Canada Saturday for the annual Thanksgiving trip. There may or may not be updates from the road here and/or on the various Twitter accounts.
So it was thirty years ago tonight that the legendary Pterodactyl Club in Charlotte opened. Damn.
That was also the night that I felt I really started making friends in Charlotte after a long and lonely first winter there. I ran into an acquaintance I’d known in Myrtle Beach at the opening and she introduced me to a whole new crowd that quickly became my crowd.
I miss that old run-down steakhouse on Freedom Drive. I saw some great bands there (everything from the Flaming Lips to They Might Be Giants to Iggy Pop, among others) plus the DJ nights were a very welcome alternative to the never-ending cycle of annoying disco and drag at the queer bar a few blocks down the street. As someone who even then really didn’t love gay clubs–and especially hated the shitty music one was forced to endure in them–this was a pretty important spot for me. it was also a passably good place to pick up boys of a sort who were also not as annoying as the ones at the queer bar.
Side note: The grand opening flyer I scanned so a friend could put it on his blog a few years ago must be the only remaining copy in the universe, based on how often I’ve seen it floating around the web.
The Pterodactyl is now a grassy field in a rapidly gentrifying area. At least there’s not an artisanal grits and okra bar there yet…
Yesterday had more texture. Today is a bright, sunny spring day in North Carolina, which means, of course, that I do not particularly wish to leave the house because of the bright (and the pollen). So I’m taking care of things at home. And creating bullet points:
- A month or so in, I ask again why I never used Plex before. It’s pretty wonderful, especially with my new router. Having everything I own from porn to film noir to home video on every device in the house rocks.
- Credit Karma Tax. Love it. It was quick and painless, helped along by the fact that I no longer have itemized deductions since I no longer have a mortgage. If I hadn’t had a few thousand dollars in one-time freelance income for a consulting project I did, my taxes would have taken all of five minutes. And no fucking TurboTax fees and add-ons.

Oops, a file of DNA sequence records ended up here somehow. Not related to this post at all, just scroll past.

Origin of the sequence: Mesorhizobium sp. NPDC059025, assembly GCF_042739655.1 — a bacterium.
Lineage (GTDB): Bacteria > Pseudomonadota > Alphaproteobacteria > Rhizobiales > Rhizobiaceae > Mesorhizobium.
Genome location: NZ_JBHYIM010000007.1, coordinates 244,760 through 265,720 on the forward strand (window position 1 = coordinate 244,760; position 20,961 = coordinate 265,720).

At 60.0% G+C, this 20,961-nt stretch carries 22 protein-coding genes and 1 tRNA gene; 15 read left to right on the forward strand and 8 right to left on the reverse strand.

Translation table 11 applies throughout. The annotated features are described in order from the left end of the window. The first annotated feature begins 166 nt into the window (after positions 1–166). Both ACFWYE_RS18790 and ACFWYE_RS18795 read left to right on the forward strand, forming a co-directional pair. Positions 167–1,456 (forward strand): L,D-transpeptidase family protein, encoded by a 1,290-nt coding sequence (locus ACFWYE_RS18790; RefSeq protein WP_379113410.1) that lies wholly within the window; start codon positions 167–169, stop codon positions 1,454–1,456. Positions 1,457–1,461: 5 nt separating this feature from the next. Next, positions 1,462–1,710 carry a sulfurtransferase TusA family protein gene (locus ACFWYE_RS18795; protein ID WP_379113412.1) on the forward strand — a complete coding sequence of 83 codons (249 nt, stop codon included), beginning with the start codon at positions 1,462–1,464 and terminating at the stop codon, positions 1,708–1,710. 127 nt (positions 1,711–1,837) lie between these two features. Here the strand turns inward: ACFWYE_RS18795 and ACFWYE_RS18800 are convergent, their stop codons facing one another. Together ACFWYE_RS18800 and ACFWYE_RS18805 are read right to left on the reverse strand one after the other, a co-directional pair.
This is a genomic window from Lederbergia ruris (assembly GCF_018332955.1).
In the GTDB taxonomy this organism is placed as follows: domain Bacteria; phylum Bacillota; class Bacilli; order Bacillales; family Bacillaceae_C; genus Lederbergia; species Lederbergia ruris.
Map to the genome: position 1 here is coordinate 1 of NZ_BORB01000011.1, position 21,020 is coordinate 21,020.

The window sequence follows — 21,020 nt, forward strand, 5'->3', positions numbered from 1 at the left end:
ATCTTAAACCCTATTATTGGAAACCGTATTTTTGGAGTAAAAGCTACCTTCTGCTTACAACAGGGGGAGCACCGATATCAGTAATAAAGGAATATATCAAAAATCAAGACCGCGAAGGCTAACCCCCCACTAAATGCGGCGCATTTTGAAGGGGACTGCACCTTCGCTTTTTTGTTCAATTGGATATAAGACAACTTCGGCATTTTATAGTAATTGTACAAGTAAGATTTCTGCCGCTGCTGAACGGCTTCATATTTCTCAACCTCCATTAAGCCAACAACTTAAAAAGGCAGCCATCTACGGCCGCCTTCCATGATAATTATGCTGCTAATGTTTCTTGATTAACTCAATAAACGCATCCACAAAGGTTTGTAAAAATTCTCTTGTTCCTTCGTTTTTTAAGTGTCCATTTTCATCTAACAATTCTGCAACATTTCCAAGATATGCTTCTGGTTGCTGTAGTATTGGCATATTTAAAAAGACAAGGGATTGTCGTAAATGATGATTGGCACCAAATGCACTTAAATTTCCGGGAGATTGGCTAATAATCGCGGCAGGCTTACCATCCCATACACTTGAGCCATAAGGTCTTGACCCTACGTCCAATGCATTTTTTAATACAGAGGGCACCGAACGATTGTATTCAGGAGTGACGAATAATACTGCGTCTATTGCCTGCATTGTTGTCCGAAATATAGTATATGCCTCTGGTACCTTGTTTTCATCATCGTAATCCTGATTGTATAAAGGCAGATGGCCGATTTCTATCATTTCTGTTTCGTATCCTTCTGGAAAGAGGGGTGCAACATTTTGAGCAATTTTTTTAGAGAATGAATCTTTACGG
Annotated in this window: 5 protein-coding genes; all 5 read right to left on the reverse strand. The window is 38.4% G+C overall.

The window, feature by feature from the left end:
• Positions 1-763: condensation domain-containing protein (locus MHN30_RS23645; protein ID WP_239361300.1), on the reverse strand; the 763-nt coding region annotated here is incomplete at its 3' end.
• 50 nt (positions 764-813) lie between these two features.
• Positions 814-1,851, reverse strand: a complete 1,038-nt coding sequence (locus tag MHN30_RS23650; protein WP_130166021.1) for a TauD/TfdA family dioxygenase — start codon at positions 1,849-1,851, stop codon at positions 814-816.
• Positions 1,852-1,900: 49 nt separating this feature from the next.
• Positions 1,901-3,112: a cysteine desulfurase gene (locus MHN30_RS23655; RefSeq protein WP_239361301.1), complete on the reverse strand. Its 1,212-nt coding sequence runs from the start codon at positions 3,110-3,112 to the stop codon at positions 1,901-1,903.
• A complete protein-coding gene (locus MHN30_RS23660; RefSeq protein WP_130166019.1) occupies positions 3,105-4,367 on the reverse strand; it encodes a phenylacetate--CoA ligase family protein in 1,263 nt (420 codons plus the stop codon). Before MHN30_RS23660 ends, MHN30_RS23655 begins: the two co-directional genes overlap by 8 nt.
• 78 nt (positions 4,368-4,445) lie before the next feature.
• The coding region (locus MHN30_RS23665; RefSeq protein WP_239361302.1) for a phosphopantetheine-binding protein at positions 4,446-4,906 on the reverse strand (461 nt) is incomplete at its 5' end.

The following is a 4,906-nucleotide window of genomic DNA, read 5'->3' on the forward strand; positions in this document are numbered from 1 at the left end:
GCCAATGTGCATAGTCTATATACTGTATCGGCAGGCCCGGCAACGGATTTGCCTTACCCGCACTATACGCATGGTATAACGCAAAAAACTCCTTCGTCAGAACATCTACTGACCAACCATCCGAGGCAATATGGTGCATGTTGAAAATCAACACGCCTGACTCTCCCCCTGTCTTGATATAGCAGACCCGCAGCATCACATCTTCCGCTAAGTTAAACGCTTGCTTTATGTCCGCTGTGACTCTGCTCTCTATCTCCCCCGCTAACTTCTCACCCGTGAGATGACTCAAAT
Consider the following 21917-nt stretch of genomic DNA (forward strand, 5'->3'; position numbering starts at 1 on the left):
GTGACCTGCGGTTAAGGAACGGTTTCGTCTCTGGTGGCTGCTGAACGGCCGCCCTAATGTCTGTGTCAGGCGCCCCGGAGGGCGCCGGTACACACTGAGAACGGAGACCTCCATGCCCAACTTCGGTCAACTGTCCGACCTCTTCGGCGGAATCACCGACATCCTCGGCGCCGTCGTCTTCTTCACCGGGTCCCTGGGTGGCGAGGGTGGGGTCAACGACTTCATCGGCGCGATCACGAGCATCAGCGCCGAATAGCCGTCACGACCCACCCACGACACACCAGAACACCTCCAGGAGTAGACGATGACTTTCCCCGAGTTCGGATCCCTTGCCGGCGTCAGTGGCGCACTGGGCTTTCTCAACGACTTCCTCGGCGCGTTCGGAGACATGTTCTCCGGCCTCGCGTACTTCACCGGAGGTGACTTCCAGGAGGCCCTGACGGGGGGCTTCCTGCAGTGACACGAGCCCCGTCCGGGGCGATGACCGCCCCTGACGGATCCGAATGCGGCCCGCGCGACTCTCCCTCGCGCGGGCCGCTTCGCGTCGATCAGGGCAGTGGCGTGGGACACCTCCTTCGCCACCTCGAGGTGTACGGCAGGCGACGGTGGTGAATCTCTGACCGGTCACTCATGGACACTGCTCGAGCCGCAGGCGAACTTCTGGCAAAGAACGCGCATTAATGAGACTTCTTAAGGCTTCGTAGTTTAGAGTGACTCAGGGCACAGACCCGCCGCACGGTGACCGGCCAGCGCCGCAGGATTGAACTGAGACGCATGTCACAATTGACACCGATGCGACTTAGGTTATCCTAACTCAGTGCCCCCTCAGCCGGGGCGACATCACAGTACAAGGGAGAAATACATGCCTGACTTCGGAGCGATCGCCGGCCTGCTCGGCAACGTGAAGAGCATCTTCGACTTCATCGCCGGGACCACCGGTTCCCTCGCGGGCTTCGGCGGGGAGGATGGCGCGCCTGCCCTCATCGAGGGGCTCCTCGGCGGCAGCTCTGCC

- Anyone have a good commercial VPN provider recommendation? I’d been thinking of going with one for quite a while and in light of recent events I’m pretty sure I will.
- For the record, it’s kind of discouraging realizing that your home state is more concerned with college basketball than with your basic civil rights.
- Lovely. North by Northwest is having one of those TCM limited screening things, and i’ll be crammed into an airplane for both dates.
- Best April Fool gag this year from NPR.
- I’ll be in Albuquerque next week. That’s just not something one gets to say all that often.
In view of the damage recently done to Greensboro’s favorite ice cream and hot dog joint by a really bad driver (and the damage done to the English language by people who insist on calling it “Yum Yum’s” rather than “Yum Yum”), I think we’re due for another oldie from the Otherstream archives tonight.
For the record, Yum Yum Better Ice Cream was not established in 1906 by ice cream visionary Hieronimus T. Yum Yum, as some people in Greensboro apparently believe. It was established by a man named Aydelette, who decided not to name it after himself, thus eliminating the need for an apostrophe.
There. I needed to get that out of my system. Now I can start thinking about important things again. Like banana ice cream and hot dogs…
I’d think this was pretty cool, but:
- I’m no longer in my 40s.
- I no longer live in Winston-Salem.
- I’m so very not looking for love.
That said, it ties in with something I was thinking about this morning. I could never love anyone who:
- Makes a line of cars wait while he backs his monster SUV into a small space in the parking garage.
- Shoots video using his phone in the vertical (portrait) mode.
- Could ever justify supporting the Trump regime for any reason whatsoever.
- Does not understand when to use “your” rather than “you’re” or vice versa.
- Owns no books.
- Thinks he has the right to listen to the Eagles (or Nickelback, or Twenty One Pilots) in my presence.
I think this will be enough bullet lists for one Wednesday.